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Torah Commentary
Sh'mot (January 21, 2017)

Warren Klein, Curator, Herbert & Eileen Bernard Museum of Judaica

As a visual person, Sh’mot was a very exciting parashah for me to revisit. Almost immediately I was reminded of some of the incredible medieval illuminated Haggadah manuscripts that illustrate scenes from Sh’mot chapters 1-5, manuscripts such as the Golden Haggadah in the British Library and the Sarajevo Haggadah.

Sh’mot is packed with descriptive and rich narrative. Chapter 1 sets the scene of a new king who does not know the Israelites and fears their numbers. In chapters 2 through 5, we see Moses’ birth and rise to leadership to help free his people from slavery. Narrative elements such as the burning bush and Moses’ rod turning into a snake have this larger-than-life power, and it is no wonder that artists have chosen this story to illustrate for the past two millennia. Art historian Gabrielle Sed-Rajna remarked that “the main themes of iconography in the life of Moses can be traced from the middle of the third century CE.” The earliest Jewish representation of the story of Moses that Sed-Rajna mentions is the third century CE synagogue at Dura-Europos, a settlement in present day eastern Syria. The synagogue contains floor-to-ceiling wall paintings depicting scenes from the Bible. Discovered in the 1930s, these paintings were an art historical breakthrough because it was from these paintings that art historians believe that much of medieval biblical book illustration derives from ichnographically.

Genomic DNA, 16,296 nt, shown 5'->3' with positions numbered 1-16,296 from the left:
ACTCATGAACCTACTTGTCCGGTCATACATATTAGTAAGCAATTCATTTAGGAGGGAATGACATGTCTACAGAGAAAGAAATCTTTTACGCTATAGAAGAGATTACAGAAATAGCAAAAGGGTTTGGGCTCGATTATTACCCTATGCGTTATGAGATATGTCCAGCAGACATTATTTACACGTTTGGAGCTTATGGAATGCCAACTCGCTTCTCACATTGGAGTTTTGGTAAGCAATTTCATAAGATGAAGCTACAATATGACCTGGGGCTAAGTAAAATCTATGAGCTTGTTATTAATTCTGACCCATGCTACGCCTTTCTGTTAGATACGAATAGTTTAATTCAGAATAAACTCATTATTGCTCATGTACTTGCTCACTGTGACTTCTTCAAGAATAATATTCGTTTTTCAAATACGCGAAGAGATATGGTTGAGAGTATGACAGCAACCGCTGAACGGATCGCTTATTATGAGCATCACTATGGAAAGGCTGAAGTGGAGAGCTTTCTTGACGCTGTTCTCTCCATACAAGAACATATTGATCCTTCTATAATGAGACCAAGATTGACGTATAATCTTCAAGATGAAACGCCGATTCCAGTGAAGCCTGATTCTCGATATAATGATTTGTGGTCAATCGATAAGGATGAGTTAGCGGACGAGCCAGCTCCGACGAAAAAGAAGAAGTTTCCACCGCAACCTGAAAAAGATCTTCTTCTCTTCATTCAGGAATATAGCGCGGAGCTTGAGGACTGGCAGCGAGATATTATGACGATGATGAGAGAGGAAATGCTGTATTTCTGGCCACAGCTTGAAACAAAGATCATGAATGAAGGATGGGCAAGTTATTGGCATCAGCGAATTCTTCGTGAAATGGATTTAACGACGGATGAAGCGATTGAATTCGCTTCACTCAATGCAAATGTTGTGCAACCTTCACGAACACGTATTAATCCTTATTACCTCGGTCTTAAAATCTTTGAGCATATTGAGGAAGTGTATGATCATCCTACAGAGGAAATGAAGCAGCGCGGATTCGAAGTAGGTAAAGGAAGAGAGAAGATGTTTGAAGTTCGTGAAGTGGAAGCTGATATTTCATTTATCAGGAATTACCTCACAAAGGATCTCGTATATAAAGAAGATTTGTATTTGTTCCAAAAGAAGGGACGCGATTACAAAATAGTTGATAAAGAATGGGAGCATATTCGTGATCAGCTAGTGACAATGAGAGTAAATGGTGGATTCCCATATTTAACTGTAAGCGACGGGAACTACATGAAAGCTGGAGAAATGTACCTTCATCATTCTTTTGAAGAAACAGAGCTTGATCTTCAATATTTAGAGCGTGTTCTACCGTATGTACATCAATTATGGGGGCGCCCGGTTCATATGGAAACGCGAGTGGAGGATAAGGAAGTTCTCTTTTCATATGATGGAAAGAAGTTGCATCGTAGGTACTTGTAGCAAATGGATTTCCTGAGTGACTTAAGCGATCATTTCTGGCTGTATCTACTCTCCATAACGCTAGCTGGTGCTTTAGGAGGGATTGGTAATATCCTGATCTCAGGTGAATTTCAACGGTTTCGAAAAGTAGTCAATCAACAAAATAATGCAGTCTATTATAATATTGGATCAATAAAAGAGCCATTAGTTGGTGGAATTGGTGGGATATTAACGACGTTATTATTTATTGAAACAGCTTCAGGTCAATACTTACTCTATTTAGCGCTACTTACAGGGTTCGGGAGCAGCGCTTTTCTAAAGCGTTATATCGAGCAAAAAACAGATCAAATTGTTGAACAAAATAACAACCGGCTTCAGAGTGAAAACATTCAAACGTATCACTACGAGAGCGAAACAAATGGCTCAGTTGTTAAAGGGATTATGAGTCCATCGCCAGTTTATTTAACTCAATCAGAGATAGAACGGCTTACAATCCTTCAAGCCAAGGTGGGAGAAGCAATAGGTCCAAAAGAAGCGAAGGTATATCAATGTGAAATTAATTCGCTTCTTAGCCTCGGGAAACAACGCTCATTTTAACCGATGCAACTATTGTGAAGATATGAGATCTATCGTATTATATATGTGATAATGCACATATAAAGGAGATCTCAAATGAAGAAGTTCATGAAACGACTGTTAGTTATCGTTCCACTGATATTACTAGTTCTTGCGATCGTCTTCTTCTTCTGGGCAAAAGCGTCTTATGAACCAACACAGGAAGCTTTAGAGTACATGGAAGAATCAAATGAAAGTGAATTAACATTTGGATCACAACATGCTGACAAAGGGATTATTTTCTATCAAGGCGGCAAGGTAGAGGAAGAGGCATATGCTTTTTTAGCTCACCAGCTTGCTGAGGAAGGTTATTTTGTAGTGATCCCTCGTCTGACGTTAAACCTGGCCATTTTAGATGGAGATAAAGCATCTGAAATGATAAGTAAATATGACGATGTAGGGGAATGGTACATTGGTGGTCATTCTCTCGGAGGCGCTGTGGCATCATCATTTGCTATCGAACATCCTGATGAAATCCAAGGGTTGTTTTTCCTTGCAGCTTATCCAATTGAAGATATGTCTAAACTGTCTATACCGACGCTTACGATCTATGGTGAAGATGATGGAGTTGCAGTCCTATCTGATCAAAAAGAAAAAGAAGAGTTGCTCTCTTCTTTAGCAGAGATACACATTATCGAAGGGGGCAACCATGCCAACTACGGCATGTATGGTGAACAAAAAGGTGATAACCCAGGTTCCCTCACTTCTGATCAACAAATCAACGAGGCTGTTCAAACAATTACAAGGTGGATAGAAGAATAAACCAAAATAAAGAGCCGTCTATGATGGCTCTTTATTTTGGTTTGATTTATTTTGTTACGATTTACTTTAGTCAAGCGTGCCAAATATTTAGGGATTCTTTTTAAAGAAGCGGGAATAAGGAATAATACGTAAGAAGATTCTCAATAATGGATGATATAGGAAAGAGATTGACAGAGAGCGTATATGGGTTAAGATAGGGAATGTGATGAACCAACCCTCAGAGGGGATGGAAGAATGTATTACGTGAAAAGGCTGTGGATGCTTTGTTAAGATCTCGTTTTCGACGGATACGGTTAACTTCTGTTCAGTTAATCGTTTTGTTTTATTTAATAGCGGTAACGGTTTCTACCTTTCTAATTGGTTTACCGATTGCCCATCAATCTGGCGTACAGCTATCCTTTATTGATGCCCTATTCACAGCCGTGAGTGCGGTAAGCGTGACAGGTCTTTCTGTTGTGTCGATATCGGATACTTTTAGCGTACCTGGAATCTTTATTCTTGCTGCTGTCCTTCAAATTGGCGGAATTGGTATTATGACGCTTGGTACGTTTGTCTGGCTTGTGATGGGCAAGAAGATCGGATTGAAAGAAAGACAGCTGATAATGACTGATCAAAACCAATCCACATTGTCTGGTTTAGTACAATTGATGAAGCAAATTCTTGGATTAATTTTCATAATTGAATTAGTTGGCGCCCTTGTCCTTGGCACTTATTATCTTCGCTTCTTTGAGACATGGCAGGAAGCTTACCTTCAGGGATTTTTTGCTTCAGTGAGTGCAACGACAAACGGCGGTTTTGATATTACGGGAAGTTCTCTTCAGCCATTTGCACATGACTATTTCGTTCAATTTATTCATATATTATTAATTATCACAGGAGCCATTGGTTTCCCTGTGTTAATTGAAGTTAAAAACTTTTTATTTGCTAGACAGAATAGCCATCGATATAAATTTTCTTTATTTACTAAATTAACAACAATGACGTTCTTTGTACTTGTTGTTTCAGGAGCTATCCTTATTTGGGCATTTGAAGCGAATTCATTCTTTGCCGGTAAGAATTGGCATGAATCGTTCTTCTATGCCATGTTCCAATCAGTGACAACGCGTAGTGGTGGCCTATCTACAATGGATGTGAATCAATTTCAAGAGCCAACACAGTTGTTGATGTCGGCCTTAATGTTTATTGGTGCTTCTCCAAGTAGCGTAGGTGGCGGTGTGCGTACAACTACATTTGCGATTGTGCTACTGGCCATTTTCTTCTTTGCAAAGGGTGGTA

Dura-Europos synagogue painting, detail the finding of Moses, 3rd century CE
Golden Haggadah (British Library Add. MS. 27210, fol. 9r detail), Barcelona,
ca. 1320
If we look for examples at the scenes of Exodus 2:2-9 from Dura-Europos, there are three parts of that story: Moses’ mother placing him in the river, Pharaoh’s daughter discovering the basket, and lastly the maidservant getting Moses’ mother to nurse him. In the Dura paintings, these events are depicted in one continuous frame, where the figures are repeated to signify a different part of the story. This static depiction is classic of late Roman and early medieval art, but the scene being depicted is new thematically for that period. If we compare the same scene in the Golden Haggadah from Barcelona, circa 1320, we notice that each of the three parts to this narrative is divided into individual frames within a single page. This delineation of narrative is typical of medieval book illustration. Both sets of illustrations were meant to help illustrate the narrative to those synagogue goers and Seder participants who would have been illiterate, but also unlike today, where at most Seder tables every person has his or her own Haggadah to follow along, hundreds of years ago before the inventing of the printing press, one illustrated Haggadah was a very pricy commodity and a sign of wealth.

These are just two examples of the great history of biblical art and illustration of our people. The root of the word Haggadah is “re-tell,” as we are commanded to do during Passover, to re-tell the story of the Exodus to our children and our children’s children. But, it is also important to “re-look” the next time you see an illustrated Haggadah, maybe ask yourself where did the artist get the idea for that image or composition? Just as we build upon our knowledge and understanding of the text year after year, it is important to keep an eye on the margins and the illustrations and to examine the rich artistic history of our people.

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